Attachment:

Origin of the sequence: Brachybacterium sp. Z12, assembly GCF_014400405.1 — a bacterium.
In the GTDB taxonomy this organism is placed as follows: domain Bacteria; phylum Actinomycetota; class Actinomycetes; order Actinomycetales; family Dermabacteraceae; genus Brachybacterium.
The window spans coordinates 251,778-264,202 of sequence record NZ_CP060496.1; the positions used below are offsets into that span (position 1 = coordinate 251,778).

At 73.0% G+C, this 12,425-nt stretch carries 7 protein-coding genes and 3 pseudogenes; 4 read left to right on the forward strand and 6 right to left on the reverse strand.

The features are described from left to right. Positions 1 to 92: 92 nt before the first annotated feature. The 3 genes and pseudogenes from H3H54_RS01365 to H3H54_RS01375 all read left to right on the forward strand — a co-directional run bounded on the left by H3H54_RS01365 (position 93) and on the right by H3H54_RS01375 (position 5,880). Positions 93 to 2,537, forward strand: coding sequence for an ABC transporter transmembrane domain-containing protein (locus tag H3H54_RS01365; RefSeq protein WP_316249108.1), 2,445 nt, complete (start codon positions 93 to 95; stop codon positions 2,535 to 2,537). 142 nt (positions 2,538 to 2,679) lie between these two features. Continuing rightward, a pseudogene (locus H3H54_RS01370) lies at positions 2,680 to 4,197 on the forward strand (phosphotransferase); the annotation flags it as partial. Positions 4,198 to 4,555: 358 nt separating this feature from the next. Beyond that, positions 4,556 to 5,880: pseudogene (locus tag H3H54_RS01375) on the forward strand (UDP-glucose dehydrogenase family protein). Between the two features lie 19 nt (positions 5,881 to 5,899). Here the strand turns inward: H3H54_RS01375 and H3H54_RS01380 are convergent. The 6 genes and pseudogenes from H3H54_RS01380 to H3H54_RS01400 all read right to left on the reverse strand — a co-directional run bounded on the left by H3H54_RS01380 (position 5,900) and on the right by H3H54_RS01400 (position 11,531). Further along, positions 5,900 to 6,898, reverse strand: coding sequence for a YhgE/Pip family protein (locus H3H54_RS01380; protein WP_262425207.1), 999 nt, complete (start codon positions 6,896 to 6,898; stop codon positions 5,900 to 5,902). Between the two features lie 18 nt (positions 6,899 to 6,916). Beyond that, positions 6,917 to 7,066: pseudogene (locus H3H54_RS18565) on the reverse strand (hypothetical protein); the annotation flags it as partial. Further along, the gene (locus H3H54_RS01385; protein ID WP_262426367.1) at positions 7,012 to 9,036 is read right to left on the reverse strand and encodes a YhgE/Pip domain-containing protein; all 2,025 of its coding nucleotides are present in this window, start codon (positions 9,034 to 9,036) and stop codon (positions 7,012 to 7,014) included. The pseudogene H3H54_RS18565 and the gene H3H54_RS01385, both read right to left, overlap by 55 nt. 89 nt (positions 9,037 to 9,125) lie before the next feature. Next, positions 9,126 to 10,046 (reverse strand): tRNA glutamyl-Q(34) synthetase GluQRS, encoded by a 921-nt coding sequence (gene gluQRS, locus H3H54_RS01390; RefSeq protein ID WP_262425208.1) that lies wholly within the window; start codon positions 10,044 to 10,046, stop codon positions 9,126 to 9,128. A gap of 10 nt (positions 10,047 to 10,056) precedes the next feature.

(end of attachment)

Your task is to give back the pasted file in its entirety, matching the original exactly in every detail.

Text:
Origin of the sequence: Brachybacterium sp. Z12, assembly GCF_014400405.1 — a bacterium.
In the GTDB taxonomy this organism is placed as follows: domain Bacteria; phylum Actinomycetota; class Actinomycetes; order Actinomycetales; family Dermabacteraceae; genus Brachybacterium.
The window spans coordinates 251,778-264,202 of sequence record NZ_CP060496.1; the positions used below are offsets into that span (position 1 = coordinate 251,778).

At 73.0% G+C, this 12,425-nt stretch carries 7 protein-coding genes and 3 pseudogenes; 4 read left to right on the forward strand and 6 right to left on the reverse strand.

The features are described from left to right. Positions 1 to 92: 92 nt before the first annotated feature. The 3 genes and pseudogenes from H3H54_RS01365 to H3H54_RS01375 all read left to right on the forward strand — a co-directional run bounded on the left by H3H54_RS01365 (position 93) and on the right by H3H54_RS01375 (position 5,880). Positions 93 to 2,537, forward strand: coding sequence for an ABC transporter transmembrane domain-containing protein (locus tag H3H54_RS01365; RefSeq protein WP_316249108.1), 2,445 nt, complete (start codon positions 93 to 95; stop codon positions 2,535 to 2,537). 142 nt (positions 2,538 to 2,679) lie between these two features. Continuing rightward, a pseudogene (locus H3H54_RS01370) lies at positions 2,680 to 4,197 on the forward strand (phosphotransferase); the annotation flags it as partial. Positions 4,198 to 4,555: 358 nt separating this feature from the next. Beyond that, positions 4,556 to 5,880: pseudogene (locus tag H3H54_RS01375) on the forward strand (UDP-glucose dehydrogenase family protein). Between the two features lie 19 nt (positions 5,881 to 5,899). Here the strand turns inward: H3H54_RS01375 and H3H54_RS01380 are convergent. The 6 genes and pseudogenes from H3H54_RS01380 to H3H54_RS01400 all read right to left on the reverse strand — a co-directional run bounded on the left by H3H54_RS01380 (position 5,900) and on the right by H3H54_RS01400 (position 11,531). Further along, positions 5,900 to 6,898, reverse strand: coding sequence for a YhgE/Pip family protein (locus H3H54_RS01380; protein WP_262425207.1), 999 nt, complete (start codon positions 6,896 to 6,898; stop codon positions 5,900 to 5,902). Between the two features lie 18 nt (positions 6,899 to 6,916). Beyond that, positions 6,917 to 7,066: pseudogene (locus H3H54_RS18565) on the reverse strand (hypothetical protein); the annotation flags it as partial. Further along, the gene (locus H3H54_RS01385; protein ID WP_262426367.1) at positions 7,012 to 9,036 is read right to left on the reverse strand and encodes a YhgE/Pip domain-containing protein; all 2,025 of its coding nucleotides are present in this window, start codon (positions 9,034 to 9,036) and stop codon (positions 7,012 to 7,014) included. The pseudogene H3H54_RS18565 and the gene H3H54_RS01385, both read right to left, overlap by 55 nt. 89 nt (positions 9,037 to 9,125) lie before the next feature. Next, positions 9,126 to 10,046 (reverse strand): tRNA glutamyl-Q(34) synthetase GluQRS, encoded by a 921-nt coding sequence (gene gluQRS, locus H3H54_RS01390; RefSeq protein ID WP_262425208.1) that lies wholly within the window; start codon positions 10,044 to 10,046, stop codon positions 9,126 to 9,128. A gap of 10 nt (positions 10,047 to 10,056) precedes the next feature.